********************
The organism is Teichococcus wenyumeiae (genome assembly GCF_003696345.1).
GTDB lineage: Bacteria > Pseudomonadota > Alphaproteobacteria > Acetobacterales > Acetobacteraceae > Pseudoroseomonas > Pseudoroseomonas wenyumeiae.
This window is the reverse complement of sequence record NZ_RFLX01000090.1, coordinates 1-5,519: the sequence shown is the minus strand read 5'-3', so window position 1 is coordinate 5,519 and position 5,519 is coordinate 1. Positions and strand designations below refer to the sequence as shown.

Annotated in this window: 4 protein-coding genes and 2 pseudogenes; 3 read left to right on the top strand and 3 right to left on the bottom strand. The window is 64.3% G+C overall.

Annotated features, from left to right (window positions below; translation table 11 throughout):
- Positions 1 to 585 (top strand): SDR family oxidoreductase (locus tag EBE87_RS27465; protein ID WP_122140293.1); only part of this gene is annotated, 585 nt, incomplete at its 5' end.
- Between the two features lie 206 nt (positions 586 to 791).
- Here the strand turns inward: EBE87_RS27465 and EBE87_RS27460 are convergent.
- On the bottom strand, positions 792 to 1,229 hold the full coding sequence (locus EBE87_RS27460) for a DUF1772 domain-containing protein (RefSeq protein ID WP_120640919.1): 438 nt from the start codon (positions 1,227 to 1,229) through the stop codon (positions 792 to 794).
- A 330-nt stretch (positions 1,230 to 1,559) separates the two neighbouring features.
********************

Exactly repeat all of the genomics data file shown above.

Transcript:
The organism is Teichococcus wenyumeiae (genome assembly GCF_003696345.1).
GTDB lineage: Bacteria > Pseudomonadota > Alphaproteobacteria > Acetobacterales > Acetobacteraceae > Pseudoroseomonas > Pseudoroseomonas wenyumeiae.
This window is the reverse complement of sequence record NZ_RFLX01000090.1, coordinates 1-5,519: the sequence shown is the minus strand read 5'-3', so window position 1 is coordinate 5,519 and position 5,519 is coordinate 1. Positions and strand designations below refer to the sequence as shown.

Annotated in this window: 4 protein-coding genes and 2 pseudogenes; 3 read left to right on the top strand and 3 right to left on the bottom strand. The window is 64.3% G+C overall.

Annotated features, from left to right (window positions below; translation table 11 throughout):
- Positions 1 to 585 (top strand): SDR family oxidoreductase (locus tag EBE87_RS27465; protein ID WP_122140293.1); only part of this gene is annotated, 585 nt, incomplete at its 5' end.
- Between the two features lie 206 nt (positions 586 to 791).
- Here the strand turns inward: EBE87_RS27465 and EBE87_RS27460 are convergent.
- On the bottom strand, positions 792 to 1,229 hold the full coding sequence (locus EBE87_RS27460) for a DUF1772 domain-containing protein (RefSeq protein ID WP_120640919.1): 438 nt from the start codon (positions 1,227 to 1,229) through the stop codon (positions 792 to 794).
- A 330-nt stretch (positions 1,230 to 1,559) separates the two neighbouring features.